In his book Everyday Greatness, Stephen Covey recounts the old tale of a Japanese samurai warrior and his three sons. He takes out an arrow and asks each son to break it; they do so easily. Then he takes out three arrows, bound together, and asks his sons to break them. No one can. "That is your lesson," the samurai tells them. "If you three stick together, you will never be defeated."
That old story is taking on fresh life as today's executives find that their capacity to meet challenges rests more and more upon partnerships with others. Consider some of "America's Best Leaders." Honoree Fred Krupp became the president of Environmental Defense when it was fashionable, as one observer said, for environmental groups to dance on corporations; Krupp changed tactics and began dancing with companies. He has forged many unlikely alliances, but perhaps the partnership with the greatest potential is one that Krupp, along with Jonathan Lash of the World Resources Institute, created with a dozen large corporations including General Electric, Duke Energy, and DuPont. The U.S. Climate Action Partnership, as it's known, is putting intense pressure on the federal government to reduce carbon emissions. Never before has there been such a compact between private companies and nongovernmental organizations.
America's best leaders increasingly reflect this spirit of teamwork. Princeton University President Shirley Tilghman and Brown University President Ruth Simmons have not only achieved significant breakthroughs on their own campuses but also joined to lend a helping hand to Simmons's alma mater, Dillard University, after Hurricane Katrina.
It used to be that the Center for Creative Leadership, the country's largest executive training program, taught its students to think of leadership in two concentric circles. The inner circle is you, it instructed its students, and to become a leader, first you must learn to lead yourself. The outer circle is your organization, and next you must succeed in leading there.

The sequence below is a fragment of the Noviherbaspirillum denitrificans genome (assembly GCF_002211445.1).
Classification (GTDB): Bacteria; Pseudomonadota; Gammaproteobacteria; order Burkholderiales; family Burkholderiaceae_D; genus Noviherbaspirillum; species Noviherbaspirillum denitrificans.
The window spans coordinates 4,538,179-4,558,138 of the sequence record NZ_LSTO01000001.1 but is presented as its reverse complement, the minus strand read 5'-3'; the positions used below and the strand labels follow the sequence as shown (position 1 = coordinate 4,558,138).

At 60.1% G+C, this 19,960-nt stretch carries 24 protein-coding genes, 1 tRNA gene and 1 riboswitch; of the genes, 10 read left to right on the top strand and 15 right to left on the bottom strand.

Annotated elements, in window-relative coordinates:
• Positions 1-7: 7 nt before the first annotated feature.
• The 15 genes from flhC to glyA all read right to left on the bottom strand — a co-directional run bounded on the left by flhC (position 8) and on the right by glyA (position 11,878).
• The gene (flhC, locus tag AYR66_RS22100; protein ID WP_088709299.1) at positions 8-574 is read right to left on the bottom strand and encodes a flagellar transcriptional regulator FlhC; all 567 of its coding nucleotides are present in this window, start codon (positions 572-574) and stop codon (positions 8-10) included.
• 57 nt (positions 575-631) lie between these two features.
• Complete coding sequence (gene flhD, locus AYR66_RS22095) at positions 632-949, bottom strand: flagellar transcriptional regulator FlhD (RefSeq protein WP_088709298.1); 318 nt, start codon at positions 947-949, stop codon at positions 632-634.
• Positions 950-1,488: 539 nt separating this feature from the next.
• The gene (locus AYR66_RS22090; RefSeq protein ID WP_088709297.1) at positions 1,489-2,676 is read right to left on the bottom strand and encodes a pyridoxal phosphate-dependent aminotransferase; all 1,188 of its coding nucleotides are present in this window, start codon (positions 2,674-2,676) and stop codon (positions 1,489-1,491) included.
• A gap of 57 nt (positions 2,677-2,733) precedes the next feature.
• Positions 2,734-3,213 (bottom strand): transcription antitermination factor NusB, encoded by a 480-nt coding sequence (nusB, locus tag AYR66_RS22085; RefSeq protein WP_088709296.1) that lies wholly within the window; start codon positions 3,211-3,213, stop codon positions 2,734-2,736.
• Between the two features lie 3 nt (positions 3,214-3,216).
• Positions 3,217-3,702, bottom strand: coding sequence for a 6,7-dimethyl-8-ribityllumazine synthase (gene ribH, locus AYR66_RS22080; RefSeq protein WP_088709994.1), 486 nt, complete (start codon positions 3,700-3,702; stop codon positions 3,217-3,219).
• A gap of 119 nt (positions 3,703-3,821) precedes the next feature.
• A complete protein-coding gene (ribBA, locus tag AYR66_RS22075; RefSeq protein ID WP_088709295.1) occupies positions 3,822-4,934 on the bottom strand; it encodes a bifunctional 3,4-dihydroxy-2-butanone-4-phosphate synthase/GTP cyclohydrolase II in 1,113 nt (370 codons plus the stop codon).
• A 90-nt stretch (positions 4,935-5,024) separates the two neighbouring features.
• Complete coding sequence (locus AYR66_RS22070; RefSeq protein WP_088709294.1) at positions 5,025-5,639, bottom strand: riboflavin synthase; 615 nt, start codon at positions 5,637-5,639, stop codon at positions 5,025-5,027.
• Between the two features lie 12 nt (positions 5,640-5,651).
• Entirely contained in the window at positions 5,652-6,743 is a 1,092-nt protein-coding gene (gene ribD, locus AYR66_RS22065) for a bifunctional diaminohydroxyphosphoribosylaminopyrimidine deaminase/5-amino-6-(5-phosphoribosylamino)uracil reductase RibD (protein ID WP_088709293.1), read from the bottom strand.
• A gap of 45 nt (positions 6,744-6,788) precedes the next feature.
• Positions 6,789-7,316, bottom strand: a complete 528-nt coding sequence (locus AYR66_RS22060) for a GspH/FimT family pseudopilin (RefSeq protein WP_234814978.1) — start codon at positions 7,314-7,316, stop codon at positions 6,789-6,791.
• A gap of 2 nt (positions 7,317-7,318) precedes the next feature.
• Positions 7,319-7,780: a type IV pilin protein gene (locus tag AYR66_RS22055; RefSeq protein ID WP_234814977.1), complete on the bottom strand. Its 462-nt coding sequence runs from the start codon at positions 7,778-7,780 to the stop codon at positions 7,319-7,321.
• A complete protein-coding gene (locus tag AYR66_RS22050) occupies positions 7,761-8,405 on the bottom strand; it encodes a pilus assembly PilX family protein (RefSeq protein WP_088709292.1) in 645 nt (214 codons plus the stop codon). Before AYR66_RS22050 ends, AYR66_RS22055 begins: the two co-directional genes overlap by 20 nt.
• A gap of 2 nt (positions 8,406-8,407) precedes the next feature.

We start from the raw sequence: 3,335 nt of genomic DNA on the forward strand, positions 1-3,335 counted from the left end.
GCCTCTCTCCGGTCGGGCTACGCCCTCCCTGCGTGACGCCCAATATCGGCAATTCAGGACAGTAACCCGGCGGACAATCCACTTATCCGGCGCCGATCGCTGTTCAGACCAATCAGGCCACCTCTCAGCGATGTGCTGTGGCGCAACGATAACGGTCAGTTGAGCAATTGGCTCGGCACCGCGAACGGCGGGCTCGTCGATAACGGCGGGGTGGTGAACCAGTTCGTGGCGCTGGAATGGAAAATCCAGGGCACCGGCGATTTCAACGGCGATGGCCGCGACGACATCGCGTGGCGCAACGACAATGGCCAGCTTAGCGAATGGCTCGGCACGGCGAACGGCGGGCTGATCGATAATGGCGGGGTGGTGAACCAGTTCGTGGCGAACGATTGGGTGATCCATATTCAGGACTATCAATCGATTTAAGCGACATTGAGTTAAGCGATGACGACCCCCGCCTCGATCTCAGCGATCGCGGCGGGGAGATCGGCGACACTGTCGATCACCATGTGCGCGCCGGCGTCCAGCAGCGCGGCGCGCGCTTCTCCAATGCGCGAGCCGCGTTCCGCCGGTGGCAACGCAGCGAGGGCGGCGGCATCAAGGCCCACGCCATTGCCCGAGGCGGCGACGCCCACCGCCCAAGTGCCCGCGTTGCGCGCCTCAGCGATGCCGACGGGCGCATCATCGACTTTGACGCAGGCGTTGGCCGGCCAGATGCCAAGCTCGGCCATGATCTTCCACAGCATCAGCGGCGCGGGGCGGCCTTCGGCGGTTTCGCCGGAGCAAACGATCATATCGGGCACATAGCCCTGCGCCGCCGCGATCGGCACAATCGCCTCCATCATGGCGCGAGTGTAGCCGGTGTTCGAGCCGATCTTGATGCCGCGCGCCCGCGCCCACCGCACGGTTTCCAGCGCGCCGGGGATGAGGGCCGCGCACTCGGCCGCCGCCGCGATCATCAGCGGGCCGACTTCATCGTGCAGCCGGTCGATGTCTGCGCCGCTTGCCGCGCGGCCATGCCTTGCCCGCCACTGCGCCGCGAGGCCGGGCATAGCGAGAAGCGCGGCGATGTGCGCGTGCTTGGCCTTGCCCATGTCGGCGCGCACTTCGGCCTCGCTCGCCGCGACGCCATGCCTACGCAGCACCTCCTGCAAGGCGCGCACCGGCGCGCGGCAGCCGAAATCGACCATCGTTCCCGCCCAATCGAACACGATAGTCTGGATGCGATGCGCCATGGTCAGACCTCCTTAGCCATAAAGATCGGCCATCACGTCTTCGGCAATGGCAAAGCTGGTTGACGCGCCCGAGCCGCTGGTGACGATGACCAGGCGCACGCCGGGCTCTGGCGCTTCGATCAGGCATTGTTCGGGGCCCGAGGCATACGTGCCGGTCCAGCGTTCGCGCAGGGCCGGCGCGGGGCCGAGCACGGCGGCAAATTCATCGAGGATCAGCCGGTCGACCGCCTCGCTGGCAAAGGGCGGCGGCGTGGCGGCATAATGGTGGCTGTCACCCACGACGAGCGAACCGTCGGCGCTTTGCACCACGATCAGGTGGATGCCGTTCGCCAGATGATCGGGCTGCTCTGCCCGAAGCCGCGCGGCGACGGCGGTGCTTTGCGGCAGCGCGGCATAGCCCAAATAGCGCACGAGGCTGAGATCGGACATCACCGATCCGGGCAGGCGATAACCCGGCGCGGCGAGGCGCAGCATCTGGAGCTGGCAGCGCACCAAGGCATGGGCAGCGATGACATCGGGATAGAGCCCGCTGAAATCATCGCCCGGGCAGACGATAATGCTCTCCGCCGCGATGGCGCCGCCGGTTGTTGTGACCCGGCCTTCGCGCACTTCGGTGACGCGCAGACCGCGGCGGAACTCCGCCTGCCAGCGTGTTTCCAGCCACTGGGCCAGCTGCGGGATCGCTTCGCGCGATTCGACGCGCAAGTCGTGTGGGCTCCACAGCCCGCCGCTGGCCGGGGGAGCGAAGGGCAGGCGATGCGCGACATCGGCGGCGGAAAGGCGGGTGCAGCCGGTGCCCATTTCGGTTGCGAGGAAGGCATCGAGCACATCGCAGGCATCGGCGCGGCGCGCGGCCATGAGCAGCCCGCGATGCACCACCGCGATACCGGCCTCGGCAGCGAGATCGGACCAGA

In recent years, though, the center has added a third circle, this one representing organizations and institutions outside the leader's own group. Now, it tells students, you must learn to collaborate and lead there, too. Other advisers are making the same argument: The most effective leaders are those who can cross boundaries, forming partnerships not just in their own sectors but with other sectors—worldwide—as well.
Technology and globalization are driving much of this change. With burgeoning markets overseas, large American corporations find that partners in Europe, Asia, and Latin America are keys to growth. Witness GE's efforts with the Chinese government to bring lower-emission technology to market. The Bush administration, despite its go-it-alone approach, relies heavily on other friendly governments to share intelligence about terrorism. Even social entrepreneurs are going global: The nonprofit Teach for America helps groups in Britain, India, and elsewhere create similar organizations.
Growing global threats, likewise, require global compacts. Klaus Schwab, founder of the World Economic Forum, says the United States could act alone to curb acid rain because the main sources of pollution are U.S. coal plants. But no country can tackle climate change alone because the atmosphere reflects carbon dioxide built up around the world. If the U.K. stopped using carbon entirely, says former Prime Minister Tony Blair, industrial production from China would make up the difference in just two years.
Today's leaders can hardly solve all of their problems by seeking allies. New York Mayor Michael Bloomberg noted that when he spoke of a view he shares with U.S. Treasury Secretary Henry Paulson: "Hank and I both come from a world where in some issues you are competitive and for some you are partners; on some issues they're your customer, on some you're their customer. It's not the simplistic world of good guy, bad guy."
What's clear, as Tom Tierney, former CEO of Bain & Co., argues, is that leaders today must have broad bandwidth. We may still retain the image of a leader who is alone and heroic. Who can forget the haunting picture of John F. Kennedy alone in the Oval Office during the Cuban missile crisis? But today's leader is usually the one sitting at a table with six others, sleeves rolled up, trying to solve a problem together.